Furthermore, presentations on the U.S. National Quality Infrastructure System, the Brazilian National Institute of Metrology, Standards, and Industrial Quality (INMETRO)’s Regulatory Model Public Consultation, and on U.S. practices to encourage stakeholders’ engagement on WTO Technical Barriers to Trade notifications were held to enhance knowledge and skills related to these topics in both the governments and the private sector. The 2021-22 working group Action Plan was approved including activities to expand and complement the existing standards and conformity assessment-related cooperation. The United States and Brazil plan to hold workshops on the topics of accreditation and cybersecurity. 

  • Increasing capabilities in measurement science needed to support current and emerging technologies such as Artificial Intelligence, Circular Economy, Digital Transformation and many others.

The U.S. National Institute of Standards & Technology (NIST) and the Brazilian National Institute of Metrology, Quality and Technology (INMETRO) are counterpart agencies responsible for measurement science and standards in the U.S. and Brazil, respectively. Both institutes acknowledged the fundamental importance of international cooperation in measurement science and standardization and have identified five areas for potential cooperation: bioscience and health; cybersecurity and privacy; quantum electrical standards; Internet of Things (IoT); and emerging technologies such as Artificial Intelligence (AI). NIST and INMETRO will continue their collaboration to address needs in measurement science, standards and conformity assessment, accreditation and inquiry point matters in support of our trade relationship.  

Opportunities for collaboration include personnel exchanges, career development efforts, sharing NIST’s experience with the privacy framework released in January 2020, and best practices in smart cities, AI, IoT interoperability and cybersecurity. To facilitate the pursuit of these opportunities, the NIST Director and INMETRO President renewed the Memorandum of Understanding between the two organizations in January 2021.

  • Increasing access to intellectual property protection and improving efficiency of patent and trademark processes

Both the U.S. and Brazil are committed to fostering innovation and economic prosperity through the protection of intellectual property by cooperating in examination training and by sharing best practices in quality measures. 

In this regard, the U.S. Patent and Trademark Office (USPTO) collaborated with the Brazilian National Institute for Industrial Property (INPI) to launch an expanded Patent Prosecution Highway (PPH) in 2019, which facilitates more rapid review of patent applications and enables industries across all technologies to benefit from the collaboration. Building on this momentum, in January 2021 INPI raised PPH filing limits, facilitating greater participation into the program by U.S. and Brazilian industries. The two offices continue working together to explore ways to improve the PPH arrangement and facilitate a greater reduction of patent backlogs.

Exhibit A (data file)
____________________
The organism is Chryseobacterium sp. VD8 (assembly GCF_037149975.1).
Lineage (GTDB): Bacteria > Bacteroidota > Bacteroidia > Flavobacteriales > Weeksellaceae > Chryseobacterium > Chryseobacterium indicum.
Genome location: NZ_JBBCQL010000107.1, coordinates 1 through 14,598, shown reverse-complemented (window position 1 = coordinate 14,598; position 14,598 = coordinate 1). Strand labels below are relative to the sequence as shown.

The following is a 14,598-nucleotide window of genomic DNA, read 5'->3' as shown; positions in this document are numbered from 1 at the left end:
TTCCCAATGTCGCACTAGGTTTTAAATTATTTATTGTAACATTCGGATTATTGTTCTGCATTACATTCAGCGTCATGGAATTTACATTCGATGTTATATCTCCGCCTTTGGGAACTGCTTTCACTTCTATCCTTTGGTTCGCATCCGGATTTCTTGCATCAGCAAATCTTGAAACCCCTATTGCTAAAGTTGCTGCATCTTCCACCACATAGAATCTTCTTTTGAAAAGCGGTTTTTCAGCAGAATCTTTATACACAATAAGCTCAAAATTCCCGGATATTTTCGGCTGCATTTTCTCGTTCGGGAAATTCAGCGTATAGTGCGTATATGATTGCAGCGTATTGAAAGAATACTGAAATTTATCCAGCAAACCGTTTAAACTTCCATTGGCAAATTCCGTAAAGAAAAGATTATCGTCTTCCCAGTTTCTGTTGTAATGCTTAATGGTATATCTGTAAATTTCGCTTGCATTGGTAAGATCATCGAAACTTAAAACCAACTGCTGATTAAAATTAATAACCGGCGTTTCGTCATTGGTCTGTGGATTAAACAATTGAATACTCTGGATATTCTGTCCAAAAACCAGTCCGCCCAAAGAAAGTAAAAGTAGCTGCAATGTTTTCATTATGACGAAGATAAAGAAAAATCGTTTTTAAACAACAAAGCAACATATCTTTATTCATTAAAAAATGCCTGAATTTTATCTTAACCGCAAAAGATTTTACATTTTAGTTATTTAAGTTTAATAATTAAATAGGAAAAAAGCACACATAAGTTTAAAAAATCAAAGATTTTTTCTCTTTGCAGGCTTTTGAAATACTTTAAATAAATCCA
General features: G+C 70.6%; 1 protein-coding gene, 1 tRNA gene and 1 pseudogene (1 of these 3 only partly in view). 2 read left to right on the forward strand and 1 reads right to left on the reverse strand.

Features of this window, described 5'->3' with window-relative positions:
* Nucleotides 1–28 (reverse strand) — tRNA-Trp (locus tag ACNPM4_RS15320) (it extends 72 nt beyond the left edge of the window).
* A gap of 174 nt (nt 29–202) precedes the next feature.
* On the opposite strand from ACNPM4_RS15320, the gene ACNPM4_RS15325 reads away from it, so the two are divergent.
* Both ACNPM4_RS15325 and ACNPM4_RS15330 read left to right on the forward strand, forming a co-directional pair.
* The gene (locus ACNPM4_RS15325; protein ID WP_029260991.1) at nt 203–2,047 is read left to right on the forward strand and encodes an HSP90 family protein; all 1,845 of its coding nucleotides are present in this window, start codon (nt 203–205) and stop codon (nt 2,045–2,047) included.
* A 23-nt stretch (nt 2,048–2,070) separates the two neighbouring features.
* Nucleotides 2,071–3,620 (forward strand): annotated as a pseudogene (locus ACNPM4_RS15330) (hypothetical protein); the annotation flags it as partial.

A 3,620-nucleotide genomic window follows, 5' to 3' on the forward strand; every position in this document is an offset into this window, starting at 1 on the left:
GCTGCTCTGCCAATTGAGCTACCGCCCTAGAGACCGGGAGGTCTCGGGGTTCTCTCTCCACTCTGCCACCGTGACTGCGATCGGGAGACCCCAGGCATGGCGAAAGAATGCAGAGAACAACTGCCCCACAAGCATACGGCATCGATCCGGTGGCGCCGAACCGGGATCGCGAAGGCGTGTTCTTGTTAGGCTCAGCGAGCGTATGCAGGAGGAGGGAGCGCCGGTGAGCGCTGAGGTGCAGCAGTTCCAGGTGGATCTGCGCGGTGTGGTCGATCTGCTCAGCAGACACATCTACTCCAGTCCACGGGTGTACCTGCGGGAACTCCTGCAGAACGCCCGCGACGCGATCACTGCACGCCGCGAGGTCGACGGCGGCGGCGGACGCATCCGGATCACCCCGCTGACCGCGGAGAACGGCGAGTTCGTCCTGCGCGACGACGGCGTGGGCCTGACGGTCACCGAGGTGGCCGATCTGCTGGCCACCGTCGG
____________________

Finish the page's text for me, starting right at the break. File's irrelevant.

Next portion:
USPTO and INPI look forward to continued collaboration on topics of mutual interest through exchanges of information and best practices in areas relating to trademarks, geographical indications, patents, and industrial designs.

  • Cooperating in digital economy

Brazil and the United States remain committed to promoting a more efficient digital economy with the goal of growing bilateral trade and investment. Both countries recognize the importance of preventing non-tariff trade barriers that would hinder trade in the digital economy. The Trade in the Digital Economy Working Group (TDEWG) of the Commercial Dialogue facilitates these goals by addressing market access issues and promoting best practices exchanges on topics fostering innovation and competitiveness. Since the May 2020 Plenary, the Working Group held activities including a workshop on Brazilian and U.S. perspectives on AI and a roundtable on best practices for IoT. The U.S. team also held two roundtables on best practices in data protection and data transfer mechanisms. 

This year, the Working Group discussed continued opportunities for cooperation on issues including emerging technologies, AI, IoT, and Smart Cities and are planning activities including sector-neutral and sector-specific workshops with industry stakeholders and technical experts. The Working Group also agreed to explore other issues related to digital trade rules as well as cybersecurity and 5G opportunities for emerging technologies. 

Looking Ahead

The Dialogue has an ambitious agenda for 2021-2022. As the global community takes on the challenge of climate change, the Dialogue, through the working group teams, will evaluate how to incorporate this important issue into existing work streams. In addition, we are developing a workstream focused on issues related to trade in remanufactured goods. We will also bring together experts in clean tech and environmental services and explore how to foster partnerships among our businesses and how to ensure that our standards and regulatory systems encourage safety and innovation in these important sectors.

For the last fifteen years, through economic downturns and expansion, the U.S.-Brazil Commercial Dialogue has been a consistent, reliable and effective mechanism for cooperation. The Department of Commerce and the Ministry of the Economy are proud of the work that has been accomplished and recognize that much remains to be done. We are committed to working with our business communities to promote shared prosperity and accelerate economic growth in both the United States and Brazil.